Severe memory issues can have a devastating impact on quality of life for individuals with clinically diagnosed memory disorders that are related to acquired brain injury (for e.g., an accident) or neurodegenerative diseases (for e.g., Alzheimer's disease).
There's no cure for memory loss. In the past, neuropsychologists had to rely on fairly primitive devices (such as photo albums, diaries, and electronic reminders) to help patients cope with memory conditions. Technology is rapidly evolving, however, and providing new opportunities to help patients.
A notable development in the field is the SenseCam, a memory-enhancing camera developed by Microsoft Researchers. The SenseCam uses a wide-angle lens to document the patient's day--including places visited and people seen--creating visual "memories" through pictures. The camera, which's worn around the neck, takes a photograph every 30 seconds, when a movement is detected, or when a lighting change is detected.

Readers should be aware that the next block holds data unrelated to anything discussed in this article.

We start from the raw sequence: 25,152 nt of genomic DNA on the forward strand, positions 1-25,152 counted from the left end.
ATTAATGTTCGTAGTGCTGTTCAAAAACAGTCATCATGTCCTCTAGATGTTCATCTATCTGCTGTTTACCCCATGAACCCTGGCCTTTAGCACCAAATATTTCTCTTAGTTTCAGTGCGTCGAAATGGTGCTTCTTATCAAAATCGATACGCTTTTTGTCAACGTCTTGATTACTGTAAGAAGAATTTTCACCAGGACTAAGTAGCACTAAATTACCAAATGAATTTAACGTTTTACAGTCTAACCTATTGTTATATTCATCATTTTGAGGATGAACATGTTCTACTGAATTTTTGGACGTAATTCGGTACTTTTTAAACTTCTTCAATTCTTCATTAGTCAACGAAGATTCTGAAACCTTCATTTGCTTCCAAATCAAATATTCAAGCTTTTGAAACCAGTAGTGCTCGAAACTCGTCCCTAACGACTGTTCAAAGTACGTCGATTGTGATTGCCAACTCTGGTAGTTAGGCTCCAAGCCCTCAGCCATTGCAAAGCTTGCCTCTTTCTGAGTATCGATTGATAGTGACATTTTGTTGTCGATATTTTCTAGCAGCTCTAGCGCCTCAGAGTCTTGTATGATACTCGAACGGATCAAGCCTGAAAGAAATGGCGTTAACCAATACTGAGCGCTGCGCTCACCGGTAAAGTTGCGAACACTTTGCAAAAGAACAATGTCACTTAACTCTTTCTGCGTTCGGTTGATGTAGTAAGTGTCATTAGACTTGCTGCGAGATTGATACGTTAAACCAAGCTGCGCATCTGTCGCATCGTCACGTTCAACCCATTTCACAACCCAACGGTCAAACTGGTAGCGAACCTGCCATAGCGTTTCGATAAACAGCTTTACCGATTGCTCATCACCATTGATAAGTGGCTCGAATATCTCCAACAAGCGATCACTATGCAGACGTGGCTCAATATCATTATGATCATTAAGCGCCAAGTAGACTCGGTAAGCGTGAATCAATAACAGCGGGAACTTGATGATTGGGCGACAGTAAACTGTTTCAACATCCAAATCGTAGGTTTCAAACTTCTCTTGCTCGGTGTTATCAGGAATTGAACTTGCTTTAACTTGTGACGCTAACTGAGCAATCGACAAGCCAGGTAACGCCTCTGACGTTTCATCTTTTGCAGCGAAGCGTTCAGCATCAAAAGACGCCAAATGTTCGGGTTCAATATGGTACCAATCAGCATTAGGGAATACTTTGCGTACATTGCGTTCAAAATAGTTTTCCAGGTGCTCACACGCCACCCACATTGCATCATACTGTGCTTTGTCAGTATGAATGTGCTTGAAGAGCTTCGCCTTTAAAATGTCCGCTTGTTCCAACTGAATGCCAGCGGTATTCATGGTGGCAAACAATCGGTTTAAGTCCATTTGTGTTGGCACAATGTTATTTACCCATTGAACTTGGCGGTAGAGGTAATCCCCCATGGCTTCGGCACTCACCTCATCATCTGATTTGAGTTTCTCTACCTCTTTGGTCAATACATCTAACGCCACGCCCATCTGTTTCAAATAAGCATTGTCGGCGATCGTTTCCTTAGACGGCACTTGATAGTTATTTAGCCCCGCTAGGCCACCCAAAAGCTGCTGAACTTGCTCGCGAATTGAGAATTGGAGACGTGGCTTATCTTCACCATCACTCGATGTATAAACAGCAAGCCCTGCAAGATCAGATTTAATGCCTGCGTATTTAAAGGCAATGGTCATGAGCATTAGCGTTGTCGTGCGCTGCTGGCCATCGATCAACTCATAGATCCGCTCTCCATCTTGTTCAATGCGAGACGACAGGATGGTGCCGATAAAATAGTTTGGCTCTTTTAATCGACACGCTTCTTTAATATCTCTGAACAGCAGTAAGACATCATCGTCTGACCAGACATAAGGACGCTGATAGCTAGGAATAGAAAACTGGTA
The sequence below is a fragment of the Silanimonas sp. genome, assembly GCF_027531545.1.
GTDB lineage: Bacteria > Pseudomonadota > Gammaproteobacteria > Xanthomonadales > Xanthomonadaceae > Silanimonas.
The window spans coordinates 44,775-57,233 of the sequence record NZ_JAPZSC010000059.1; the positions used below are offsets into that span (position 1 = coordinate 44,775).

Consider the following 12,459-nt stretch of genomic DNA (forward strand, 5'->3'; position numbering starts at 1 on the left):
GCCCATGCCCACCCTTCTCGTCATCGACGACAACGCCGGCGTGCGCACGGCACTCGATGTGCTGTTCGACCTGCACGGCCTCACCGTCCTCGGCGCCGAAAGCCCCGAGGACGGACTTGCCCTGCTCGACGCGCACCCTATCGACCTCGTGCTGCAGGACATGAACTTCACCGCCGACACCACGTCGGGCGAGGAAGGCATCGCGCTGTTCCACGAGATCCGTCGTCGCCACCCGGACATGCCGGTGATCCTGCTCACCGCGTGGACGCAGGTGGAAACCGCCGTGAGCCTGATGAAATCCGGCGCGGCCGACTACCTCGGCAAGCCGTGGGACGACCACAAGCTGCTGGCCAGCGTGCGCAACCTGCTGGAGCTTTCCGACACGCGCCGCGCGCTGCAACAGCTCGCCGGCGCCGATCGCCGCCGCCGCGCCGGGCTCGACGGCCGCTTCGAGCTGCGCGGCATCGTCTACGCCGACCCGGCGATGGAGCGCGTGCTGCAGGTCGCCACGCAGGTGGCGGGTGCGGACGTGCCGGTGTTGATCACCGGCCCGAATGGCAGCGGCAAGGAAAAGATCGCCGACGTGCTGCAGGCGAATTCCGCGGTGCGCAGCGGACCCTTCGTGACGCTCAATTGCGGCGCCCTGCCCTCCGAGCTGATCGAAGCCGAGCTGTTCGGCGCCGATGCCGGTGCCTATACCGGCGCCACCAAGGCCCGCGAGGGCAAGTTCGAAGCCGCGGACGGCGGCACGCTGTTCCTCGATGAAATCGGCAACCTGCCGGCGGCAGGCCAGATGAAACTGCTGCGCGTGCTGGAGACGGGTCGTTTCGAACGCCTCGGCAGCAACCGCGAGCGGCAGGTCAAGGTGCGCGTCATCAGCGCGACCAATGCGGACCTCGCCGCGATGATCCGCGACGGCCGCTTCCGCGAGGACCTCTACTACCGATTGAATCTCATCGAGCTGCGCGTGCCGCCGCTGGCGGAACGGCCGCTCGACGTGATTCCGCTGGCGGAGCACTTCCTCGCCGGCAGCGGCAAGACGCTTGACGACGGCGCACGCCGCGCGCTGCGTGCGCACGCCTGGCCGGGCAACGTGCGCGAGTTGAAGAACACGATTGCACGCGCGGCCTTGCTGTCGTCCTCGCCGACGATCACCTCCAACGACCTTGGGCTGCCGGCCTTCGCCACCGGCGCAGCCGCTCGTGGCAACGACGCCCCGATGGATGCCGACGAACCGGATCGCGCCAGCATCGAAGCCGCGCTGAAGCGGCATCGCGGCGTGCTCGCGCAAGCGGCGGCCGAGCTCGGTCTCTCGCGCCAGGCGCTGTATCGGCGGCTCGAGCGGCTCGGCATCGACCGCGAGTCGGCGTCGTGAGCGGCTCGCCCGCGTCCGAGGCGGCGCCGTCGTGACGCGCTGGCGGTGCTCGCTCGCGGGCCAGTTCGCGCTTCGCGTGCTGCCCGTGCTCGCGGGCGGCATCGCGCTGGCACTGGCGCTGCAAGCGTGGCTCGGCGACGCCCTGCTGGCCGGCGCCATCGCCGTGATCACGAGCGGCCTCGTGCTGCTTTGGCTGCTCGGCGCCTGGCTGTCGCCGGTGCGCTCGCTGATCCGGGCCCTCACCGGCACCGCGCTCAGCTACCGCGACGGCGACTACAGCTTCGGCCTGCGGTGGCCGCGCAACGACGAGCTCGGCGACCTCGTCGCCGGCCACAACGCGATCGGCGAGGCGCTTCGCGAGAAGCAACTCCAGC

At the end of the day, the patient downloads the images to a computer. These images create visual reminders of events from throughout the day--essentially, they're digital memories. These SenseCam images appear to stimulate the episodic memory of patients who view them. Unlike staged (or posed) photographs, which tend to change the nature of the very moment being captured, SenseCam images are recorded passively, with no conscious effort or intervention.
"Ultimately, we hope that SenseCam will have the potential to alleviate the onset of Alzheimer's disease in at-risk patients," said Microsoft Research.
[tags]digital memories,photographs,patients,memory disorders,neurodegenerative,diseases,alzheimer,neuropsychologists,sensecam,microsoft research,digital camera[/tags]